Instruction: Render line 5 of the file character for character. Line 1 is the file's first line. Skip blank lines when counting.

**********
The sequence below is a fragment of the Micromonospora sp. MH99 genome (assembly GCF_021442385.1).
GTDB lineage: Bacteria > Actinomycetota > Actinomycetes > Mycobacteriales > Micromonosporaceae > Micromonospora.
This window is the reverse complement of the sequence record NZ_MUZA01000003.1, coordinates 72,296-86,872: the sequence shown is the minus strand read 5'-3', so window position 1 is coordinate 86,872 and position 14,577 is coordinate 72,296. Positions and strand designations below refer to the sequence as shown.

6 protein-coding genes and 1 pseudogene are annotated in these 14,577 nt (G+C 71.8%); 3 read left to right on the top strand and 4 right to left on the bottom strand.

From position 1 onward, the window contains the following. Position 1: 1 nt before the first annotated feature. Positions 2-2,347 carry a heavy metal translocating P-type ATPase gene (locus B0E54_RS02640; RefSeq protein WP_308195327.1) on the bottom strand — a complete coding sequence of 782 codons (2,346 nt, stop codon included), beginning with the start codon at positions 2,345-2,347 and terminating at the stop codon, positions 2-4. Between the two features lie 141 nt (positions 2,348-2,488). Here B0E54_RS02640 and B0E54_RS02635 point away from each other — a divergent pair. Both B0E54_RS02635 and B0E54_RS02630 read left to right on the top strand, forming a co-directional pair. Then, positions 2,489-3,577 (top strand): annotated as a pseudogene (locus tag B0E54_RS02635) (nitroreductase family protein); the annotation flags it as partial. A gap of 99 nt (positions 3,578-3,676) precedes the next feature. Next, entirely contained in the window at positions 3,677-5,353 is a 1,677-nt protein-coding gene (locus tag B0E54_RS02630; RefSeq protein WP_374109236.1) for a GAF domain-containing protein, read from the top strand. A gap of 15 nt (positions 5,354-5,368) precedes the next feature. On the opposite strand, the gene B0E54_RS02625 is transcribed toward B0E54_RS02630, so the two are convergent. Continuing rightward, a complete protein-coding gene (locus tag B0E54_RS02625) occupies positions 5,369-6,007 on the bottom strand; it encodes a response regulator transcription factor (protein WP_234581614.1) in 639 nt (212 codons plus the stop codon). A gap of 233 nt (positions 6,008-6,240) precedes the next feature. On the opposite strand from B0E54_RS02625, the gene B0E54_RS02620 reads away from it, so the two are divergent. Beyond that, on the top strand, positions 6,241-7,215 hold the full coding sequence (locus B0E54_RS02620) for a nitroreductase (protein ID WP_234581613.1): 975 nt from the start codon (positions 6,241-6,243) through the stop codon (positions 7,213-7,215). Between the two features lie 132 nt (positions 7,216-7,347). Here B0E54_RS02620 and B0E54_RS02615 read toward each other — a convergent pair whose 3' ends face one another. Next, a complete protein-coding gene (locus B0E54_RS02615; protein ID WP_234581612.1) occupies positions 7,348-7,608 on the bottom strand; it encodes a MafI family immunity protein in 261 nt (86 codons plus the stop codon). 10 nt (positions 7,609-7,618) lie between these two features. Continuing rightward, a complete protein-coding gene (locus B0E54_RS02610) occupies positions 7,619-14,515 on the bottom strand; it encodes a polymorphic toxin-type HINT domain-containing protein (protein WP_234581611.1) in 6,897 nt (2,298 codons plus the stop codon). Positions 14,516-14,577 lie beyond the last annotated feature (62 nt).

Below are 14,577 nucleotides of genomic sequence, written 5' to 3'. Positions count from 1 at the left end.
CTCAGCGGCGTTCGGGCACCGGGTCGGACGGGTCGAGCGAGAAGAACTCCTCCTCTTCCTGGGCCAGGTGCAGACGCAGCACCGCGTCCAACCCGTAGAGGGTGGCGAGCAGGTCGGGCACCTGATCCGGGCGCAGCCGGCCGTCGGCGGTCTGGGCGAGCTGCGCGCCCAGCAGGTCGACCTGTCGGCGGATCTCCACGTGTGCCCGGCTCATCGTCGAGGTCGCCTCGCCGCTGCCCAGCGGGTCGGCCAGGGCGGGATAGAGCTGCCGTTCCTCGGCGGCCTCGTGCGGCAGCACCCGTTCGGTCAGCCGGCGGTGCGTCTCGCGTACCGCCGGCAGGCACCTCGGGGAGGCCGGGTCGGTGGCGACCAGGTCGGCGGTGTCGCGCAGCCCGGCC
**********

From position 1 onward, the window contains the following. Position 1: 1 nt before the first annotated feature. Positions 2-2,347 carry a heavy metal translocating P-type ATPase gene (locus B0E54_RS02640; RefSeq protein WP_308195327.1) on the bottom strand — a complete coding sequence of 782 codons (2,346 nt, stop codon included), beginning with the start codon at positions 2,345-2,347 and terminating at the stop codon, positions 2-4. Between the two features lie 141 nt (positions 2,348-2,488). Here B0E54_RS02640 and B0E54_RS02635 point away from each other — a divergent pair. Both B0E54_RS02635 and B0E54_RS02630 read left to right on the top strand, forming a co-directional pair. Then, positions 2,489-3,577 (top strand): annotated as a pseudogene (locus tag B0E54_RS02635) (nitroreductase family protein); the annotation flags it as partial. A gap of 99 nt (positions 3,578-3,676) precedes the next feature. Next, entirely contained in the window at positions 3,677-5,353 is a 1,677-nt protein-coding gene (locus tag B0E54_RS02630; RefSeq protein WP_374109236.1) for a GAF domain-containing protein, read from the top strand. A gap of 15 nt (positions 5,354-5,368) precedes the next feature. On the opposite strand, the gene B0E54_RS02625 is transcribed toward B0E54_RS02630, so the two are convergent. Continuing rightward, a complete protein-coding gene (locus tag B0E54_RS02625) occupies positions 5,369-6,007 on the bottom strand; it encodes a response regulator transcription factor (protein WP_234581614.1) in 639 nt (212 codons plus the stop codon). A gap of 233 nt (positions 6,008-6,240) precedes the next feature. On the opposite strand from B0E54_RS02625, the gene B0E54_RS02620 reads away from it, so the two are divergent. Beyond that, on the top strand, positions 6,241-7,215 hold the full coding sequence (locus B0E54_RS02620) for a nitroreductase (protein ID WP_234581613.1): 975 nt from the start codon (positions 6,241-6,243) through the stop codon (positions 7,213-7,215). Between the two features lie 132 nt (positions 7,216-7,347). Here B0E54_RS02620 and B0E54_RS02615 read toward each other — a convergent pair whose 3' ends face one another. Next, a complete protein-coding gene (locus B0E54_RS02615; protein ID WP_234581612.1) occupies positions 7,348-7,608 on the bottom strand; it encodes a MafI family immunity protein in 261 nt (86 codons plus the stop codon). 10 nt (positions 7,609-7,618) lie between these two features. Continuing rightward, a complete protein-coding gene (locus B0E54_RS02610) occupies positions 7,619-14,515 on the bottom strand; it encodes a polymorphic toxin-type HINT domain-containing protein (protein WP_234581611.1) in 6,897 nt (2,298 codons plus the stop codon). Positions 14,516-14,577 lie beyond the last annotated feature (62 nt).